Personally, I love simple and well executed humor. Farts are always funny and anybody that doesn't think farts are funny are either liars or terrorists. Actually, I bet even terrorists think farts are funny, if one of the 9/11 hijackers would've really ripped a loud fart on the loudspeaker before hitting the tower, I bet everyone would've atleast had a good laugh before crashing. I also really like uncomfortable situational comedy, such as Borat or even Tim and Eric (those guys are fucking legendary dicks!!!). Anytime you can capture somebody else's discomfort on film I find it very funny.


How would you describe your directorial approach to your subject at hand?



Trust me Ive learned a lot about working with actors after Nacho Mountain and the importance of read-thrus and working one on one with actors and their scenes. Ya see, I've never been able to just direct a movie. Every film we've done, especially this one, I'm not able to just concentrate on the performances of the actors or the scene at hand, I'm also driving in film gear, working with lighting, talking about audio, figuring out where to rent a donkey for the day, etc. That's one of the many problems about low budget filmmaking, you're all working together to make the best film you can for the resources you have.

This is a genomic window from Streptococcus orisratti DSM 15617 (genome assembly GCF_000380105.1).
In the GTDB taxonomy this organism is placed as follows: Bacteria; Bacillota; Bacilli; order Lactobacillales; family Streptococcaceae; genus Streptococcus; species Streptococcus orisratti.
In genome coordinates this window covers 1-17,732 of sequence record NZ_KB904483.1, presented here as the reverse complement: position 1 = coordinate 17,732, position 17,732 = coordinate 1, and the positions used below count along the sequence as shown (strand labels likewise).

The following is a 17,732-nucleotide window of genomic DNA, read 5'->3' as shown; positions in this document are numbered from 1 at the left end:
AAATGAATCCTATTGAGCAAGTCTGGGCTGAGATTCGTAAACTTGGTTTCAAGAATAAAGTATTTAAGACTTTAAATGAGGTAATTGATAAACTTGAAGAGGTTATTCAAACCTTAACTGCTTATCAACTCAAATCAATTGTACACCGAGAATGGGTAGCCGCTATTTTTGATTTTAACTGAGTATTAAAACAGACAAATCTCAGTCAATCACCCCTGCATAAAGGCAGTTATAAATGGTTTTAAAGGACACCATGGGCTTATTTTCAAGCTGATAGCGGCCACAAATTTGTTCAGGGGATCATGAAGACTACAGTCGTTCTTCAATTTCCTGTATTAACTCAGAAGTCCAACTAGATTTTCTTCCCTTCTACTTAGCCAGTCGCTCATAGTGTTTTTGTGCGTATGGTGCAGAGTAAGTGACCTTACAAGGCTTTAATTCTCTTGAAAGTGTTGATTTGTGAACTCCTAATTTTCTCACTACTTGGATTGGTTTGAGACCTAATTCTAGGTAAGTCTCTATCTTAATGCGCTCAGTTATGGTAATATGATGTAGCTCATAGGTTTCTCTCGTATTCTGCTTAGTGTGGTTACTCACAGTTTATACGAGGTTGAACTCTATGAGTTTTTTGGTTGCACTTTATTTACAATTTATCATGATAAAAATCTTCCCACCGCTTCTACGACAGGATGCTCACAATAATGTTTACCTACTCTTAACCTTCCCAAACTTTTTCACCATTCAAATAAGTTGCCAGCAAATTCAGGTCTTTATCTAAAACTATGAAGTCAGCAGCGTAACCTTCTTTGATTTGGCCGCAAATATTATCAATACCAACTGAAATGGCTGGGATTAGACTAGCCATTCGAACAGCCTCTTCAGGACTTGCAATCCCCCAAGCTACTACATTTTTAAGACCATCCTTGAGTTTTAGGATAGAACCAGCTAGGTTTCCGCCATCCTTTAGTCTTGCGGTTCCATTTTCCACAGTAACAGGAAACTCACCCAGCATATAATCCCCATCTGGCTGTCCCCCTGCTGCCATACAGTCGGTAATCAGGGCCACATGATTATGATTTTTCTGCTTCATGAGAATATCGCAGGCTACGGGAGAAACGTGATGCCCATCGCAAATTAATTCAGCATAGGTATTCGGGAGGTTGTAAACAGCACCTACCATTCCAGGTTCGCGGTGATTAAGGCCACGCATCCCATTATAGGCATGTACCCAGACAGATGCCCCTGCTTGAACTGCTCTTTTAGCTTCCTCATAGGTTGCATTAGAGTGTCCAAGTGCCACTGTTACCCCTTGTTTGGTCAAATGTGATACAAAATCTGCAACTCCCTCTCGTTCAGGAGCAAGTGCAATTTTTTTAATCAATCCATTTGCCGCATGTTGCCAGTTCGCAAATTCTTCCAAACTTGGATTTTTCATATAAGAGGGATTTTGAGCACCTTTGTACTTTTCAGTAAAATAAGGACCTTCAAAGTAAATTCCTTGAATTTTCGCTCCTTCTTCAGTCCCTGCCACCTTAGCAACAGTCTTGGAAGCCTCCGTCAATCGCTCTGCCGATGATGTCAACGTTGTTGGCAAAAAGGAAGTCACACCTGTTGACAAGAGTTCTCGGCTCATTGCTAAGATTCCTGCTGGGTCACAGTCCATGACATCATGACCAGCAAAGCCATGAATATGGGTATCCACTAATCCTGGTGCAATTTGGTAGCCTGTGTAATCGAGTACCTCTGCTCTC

In a big budget production you have producers to deal with these issues or an art director to deal with specific set issues or a caterer who just deals with food, ya know. With something like Nacho Mountain where our budget is small, I can't just be a douche and show up, bark out some orders, and leave for the day. It's my film as much as everybody else's that's working on it, so if the grip truck needs to be somewhere at 5 am and we don't have a driver, guess I'm the one driving that in.


Jay Larson

Kevin Interdonato

Your lead Jay Larson - why him, what made him perfect for the role, and how did you find him?


Larson rules. A friend of mine, his brother was working for Adam Sandler at the time (funny enough, if youve ever seen Grandma's Boy, theres a shot of some posters on the one wall, next to a "gay Robot" poster there is a poster that says "Fadrians Quest" and it has a dude at a bar with some fat chicks around him, that poster was actually made about my friends brother Adrian). Anyway, I contacted him when we were in preproduction asking if he knew any good comedians wanting to work on a feature comedy, obvisouly for little pay. After I talked with Larson, I knew he'd be cool to work with and I think he ruled in the movie. For it being his first time in a film, he was casual and comfortable as hell and it was great to have him on set, he's funny as shit and extremely humble and he's been doing standup for a long time now. I don't know if he thought the movie would turn out be as dirty as it was but hey, he nailed the part of Keefer and that dude couldn't have been cooler.